For interventionalists and surgeons, this has reduced the frustrations of short-term recoil and thrombosis of AV grafts. A flexible, reliable physical barrier now exists to support patency at the venous anastomosis after angioplasty. For our patients and dialysis staff, there has been a significant reduction in missed dialysis treatments and urgent procedures to manage recurrent graft thrombosis. Overall, this has led to a significant improvement in patient and physician satisfaction.
The ability to treat the venous anastomosis with the GORE VIABAHN Endoprosthesis has brought value to centers with dedicated experience in managing vascular access. In a patient population with a high morbidity and a high prevalence of vascular disease, establishing and maintaining vascular access can be challenging. For dialysis patients and their providers, the prompt and expert care of this vascular access is essential.
There has been a movement in treating these patients in specialized outpatient centers. In these settings, interventional nephrologists, interventional radiologists, and surgeons focus on vascular access management in free-standing centers. Having dedicated centers to treat dialysis access allows for rapid and focused care, reducing the burden on the traditional hospital systems. These outpatient settings further reduce the overall ESRD Medicare expenditures on vascular access, with lower costs in comparison with hospital settings. The convenience of outpatient management has helped to decrease missed outpatient dialysis treatments, where often same-day or next-day access care is available.5,6
Expert focus on dialysis access is necessary to achieve the best patient care. The establishment and ongoing success of outpatient centers with a focus on dialysis access requires superior outcomes. Given the history of frustrations in dialysis access management, dialysis patients and referring providers tend to identify centers of excellence, where optimal outcomes and reliable care are ideal for vascular access management. These centers of excellence distinguish themselves in their attention to patient care and attract patients from a variety of dialysis units and referring providers. Reimbursement changes have continued to be a challenge in the shifting payment models in office-based labs and ambulatory surgical centers.7 However, as the ESRD population continues to grow, an ongoing demand for high-quality vascular access care persists.
In our practice, the evidence-based usage of the GORE VIABAHN Endoprosthesis has reduced our overall volume of graft thrombectomy cases. We prioritize thrombectomy cases over other procedures in order to return these patients back to dialysis as soon as possible. However, this disrupts scheduling and workflow within access centers. Now, with a reduced incidence of unplanned thrombectomy cases, we can better provide streamlined services in the outpatient setting. This reinforces our mission to continue to offer timely access care, while also giving us stronger results from our venous anastomosis management.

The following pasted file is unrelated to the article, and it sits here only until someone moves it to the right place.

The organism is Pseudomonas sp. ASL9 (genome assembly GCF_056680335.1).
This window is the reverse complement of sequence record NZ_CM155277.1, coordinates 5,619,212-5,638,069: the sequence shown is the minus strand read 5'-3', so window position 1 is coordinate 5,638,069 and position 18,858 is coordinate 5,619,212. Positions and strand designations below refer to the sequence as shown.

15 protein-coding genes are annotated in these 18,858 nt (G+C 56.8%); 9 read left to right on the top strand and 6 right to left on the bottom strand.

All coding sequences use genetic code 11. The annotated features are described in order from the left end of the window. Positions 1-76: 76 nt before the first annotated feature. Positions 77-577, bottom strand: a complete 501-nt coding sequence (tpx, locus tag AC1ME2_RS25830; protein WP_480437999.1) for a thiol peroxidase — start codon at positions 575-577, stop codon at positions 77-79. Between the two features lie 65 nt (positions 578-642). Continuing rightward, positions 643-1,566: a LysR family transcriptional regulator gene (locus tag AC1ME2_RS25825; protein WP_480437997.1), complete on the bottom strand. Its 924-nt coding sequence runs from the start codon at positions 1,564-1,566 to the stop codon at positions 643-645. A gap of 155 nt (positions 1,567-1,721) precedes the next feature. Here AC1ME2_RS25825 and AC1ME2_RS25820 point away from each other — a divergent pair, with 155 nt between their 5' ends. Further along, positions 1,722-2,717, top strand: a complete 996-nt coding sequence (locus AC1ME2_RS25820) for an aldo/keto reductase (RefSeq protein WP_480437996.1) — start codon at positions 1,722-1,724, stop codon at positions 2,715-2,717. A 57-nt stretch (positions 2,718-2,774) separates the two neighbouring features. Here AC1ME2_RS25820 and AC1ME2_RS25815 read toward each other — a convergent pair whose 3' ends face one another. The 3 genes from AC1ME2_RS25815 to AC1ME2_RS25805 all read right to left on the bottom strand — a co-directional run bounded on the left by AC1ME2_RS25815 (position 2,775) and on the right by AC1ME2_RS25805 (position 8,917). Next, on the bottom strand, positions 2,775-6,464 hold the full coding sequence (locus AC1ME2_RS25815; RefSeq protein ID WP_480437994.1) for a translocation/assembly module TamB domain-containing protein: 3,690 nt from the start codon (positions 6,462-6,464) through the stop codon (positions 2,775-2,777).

Our value to the nephrologists and dialysis units further extends into helping to reduce the rates of catheter-dependent dialysis patients. Dialysis clinics face potential financial penalties for having higher rates of catheter-dependent patients, and the clinical benefits of continued graft patency further leads a reduction in catheter volume, which reduces infection risks in the ESRD population.
At times, we have been able to salvage grafts otherwise abandoned after a failure of angioplasty to restore access function.8 In these instances, we use the GORE VIABAHN Endoprosthesis as an endovascular bypass graft to provide a durable treatment for grafts abandoned for recurrent or early venous anastomosis stenosis and thrombosis.
We present a 54-year-old man who has had ESRD for the past 8 years. The patient presented for vascular mapping to create a new AV access. Access options on his right arm were exhausted, with a previously failed brachiobasilic AV fistula and a failed right brachial-axillary AV graft. He recently had a left brachial-axillary 6-mm polytetrafluoroethylene (PTFE) AV graft placed, which was thrombosed at his outpatient surgical appointment 1 month after initial creation. Given the failure of the graft, vascular mapping was requested. The patient had a right internal jugular tunneled catheter in place.
Given inadequate veins and limited other access options, a potential femoral access or MERIT HeRO Graft were considered. A Doppler ultrasound evaluation of the recently thrombosed left arm AV graft revealed a venous anastomosis stenosis with thrombus through the graft. The graft was otherwise intact. An endovascular thrombectomy was attempted with the rationale that treatment of the venous anastomosis could restore the graft function.
We identified a venous anastomosis stenosis with a pullback angiogram (Figure 1). Angioplasty was performed on the venous anastomosis and to further macerate the graft thrombus using a 7-mm X 8-cm BD® VACCESS® Balloon Catheter (Figure 2). Subsequently, a 4-F EDWARDS LIFESCIENCES FOGARTY® Balloon Catheter was used to clear the arterial plug, which restored access flow. Despite flow restoration, only a weak thrill was present, secondary to ongoing chronic adherent thrombus at the venous anastomosis (Figure 3).